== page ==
Headshrinker – Callous Indifference Review

Every now and then an unheralded act comes out of left field to whack you in the melon with a baseball bat forged of creativity and intensity. Colorado-based progressive death metal act Headshrinker just did that to me with their Callous Indifference debut. Combining rancid old school death with doom, suicidal-depressive black metal, and prog elements, this talented crew featuring members of Polyptych along with Havok‘s Pete Webber on drums, created a deep dive into the complex and painful issue of mental illness and the soul-killing isolation and anguish it inflicts on those suffering from it. Feel good music this is not as the listener is plunged into a musical simulation of mental affliction with all its disorientation and unease. This is not accomplished through sheer brutality so much as thoughtful, insightful writing and arranging, producing songs that sink under the skin and stay with you even as they create a sense of palpable discomfort akin to what the likes of Akercocke / Voices have achieved prior. It’s an unpredictable, harrowing journey and you’re never sure what’s waiting around the next corner.

As opener “The Burn of Indifference” roars to angry life with nasty, buzzing riffs, you’d be forgiven for thinking you stumbled into a standard-issue Sweadeath offering. Before the first minute is over, however, that impression will be beaten out of your skull via lighting quick digressions into both black metal and doom-death territory. Riffs shift and morph abruptly and the entire construct heaves to and fro unsteadily, but it all hangs together and keeps you on a razor’s edge. The forlorn leads that drift in and out are the icing on the cake and Young Werther’s death vocals are brutal and uncompromising. “Cadaver’s Mind” seems more direct on first exposure, but its mid-tempo doom plod is accented by many little details and nuances, merging aspects of Voices‘ darkness with Novembers Doom-esque theatrics to arrive at a whole new place. When it erupts into fury at the mid-point it feels extra impactful and the Paul Kuhr-like semi-clean vocals hit especially hard.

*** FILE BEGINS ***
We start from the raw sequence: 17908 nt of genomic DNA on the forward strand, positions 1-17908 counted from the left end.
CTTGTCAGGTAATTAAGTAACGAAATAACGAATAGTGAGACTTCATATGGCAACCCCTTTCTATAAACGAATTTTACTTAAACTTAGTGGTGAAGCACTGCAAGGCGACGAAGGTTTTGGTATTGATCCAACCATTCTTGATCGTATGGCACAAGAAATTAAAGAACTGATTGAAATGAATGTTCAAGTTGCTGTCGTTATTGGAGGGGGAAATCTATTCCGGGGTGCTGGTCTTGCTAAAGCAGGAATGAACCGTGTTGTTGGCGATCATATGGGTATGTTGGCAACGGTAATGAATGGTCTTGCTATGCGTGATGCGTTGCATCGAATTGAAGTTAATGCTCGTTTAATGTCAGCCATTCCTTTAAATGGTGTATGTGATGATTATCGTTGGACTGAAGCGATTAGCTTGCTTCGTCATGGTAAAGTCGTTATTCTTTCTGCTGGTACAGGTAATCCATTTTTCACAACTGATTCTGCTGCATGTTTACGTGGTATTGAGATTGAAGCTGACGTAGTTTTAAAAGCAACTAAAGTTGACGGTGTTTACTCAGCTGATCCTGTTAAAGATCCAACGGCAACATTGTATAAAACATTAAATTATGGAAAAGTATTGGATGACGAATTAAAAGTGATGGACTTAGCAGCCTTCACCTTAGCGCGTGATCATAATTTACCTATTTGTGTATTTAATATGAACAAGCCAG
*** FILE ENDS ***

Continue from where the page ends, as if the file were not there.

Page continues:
Headshrinker paint with many colors within a single song, as demonstrated by “Immolated Witches.” It starts as a melancholy piece of doom-death before exploding into berserk blasting death metal that recalls the last Anaal Nathrakh opus. Werther’s vocals become almost comically inhuman here and it’s the sound of a mind going off the rails. The constant see-sawing between styles make the song extra compelling and these shifts feel natural and never forced. “Wretched Soul” is the album high point to my ears – an uncompromising dose of unhinged death metal crafted to make you uncomfortable. Jagged riffs fly every which way and blasts give way to brain-stomping Bolt Thrower chugs and back again. A beautifully emotive yet simplistic solo arrives out of the chaos only to fade into eerie carnival keyboards. It’s a twisted, brutal ride. I’d be remiss without mentioning album closer “No Lineage Shall Follow” which blends gloomy melodeath with suicidal-depressive black metal and oppressive industrial churns a la early Godflesh. It almost approaches the levels of Imperial Triumphant insanity but it’s easier to absorb and internalize. None of the songs are weak and all bring their own unique blend of darkness, despair, and intensity. This is an album best experienced as a whole, and it’s only then that the full weight of the unpleasant concept crashes down on you. You will feel things, and none of them are good. At 38 minutes, the length is perfect for what the music is trying to convey and anything more would dilute the impact.

I cannot say enough about the band’s performance here. This is a musical tour de force across the boards. Werther and Scott Skopec blow the doors off with their riff-work which runs across numerous genres but never feels derivative. There are many moments that stand out and deliver real, honest impact thanks to their calculated riffage. The restrained soloing adds a welcome dimension of beauty and hope and it’s used strategically and judiciously. Werther’s vocals are flat-out insane. His death metal roar is brutal, and he trails off into depressive, utterly lost wailing and shrieks at times in a way that tears at the heartstrings. Pete Webber’s drumming and Frank Leto’s bass work are top-notch, grounding the deranged compositions on a rock-solid foundation. This is a truly lethal crew.

A wide variety of moods and influences collide as Callous Indifference unfolds and the band keeps everything flowing in the right direction without glaring missteps. It requires several spins to synthesize and absorb all that Headshrinker do here, but the time spent pays enormous dividends. I came into Callous Indifference expecting nothing and got way more than I bargained for, thus they get my first 4.0 of 2021 and the Steel ov Approval. This ain’t pretty, but you should get your head around it, stat.


Rating: 4.0/5.0
DR: 9 | Format Reviewed: 320 kbps mp3
Label: Self-Release
Websites: headshrinker.bandcamp.com | facebook.com/headshrinker
Releases Worldwide: August 27th, 2021

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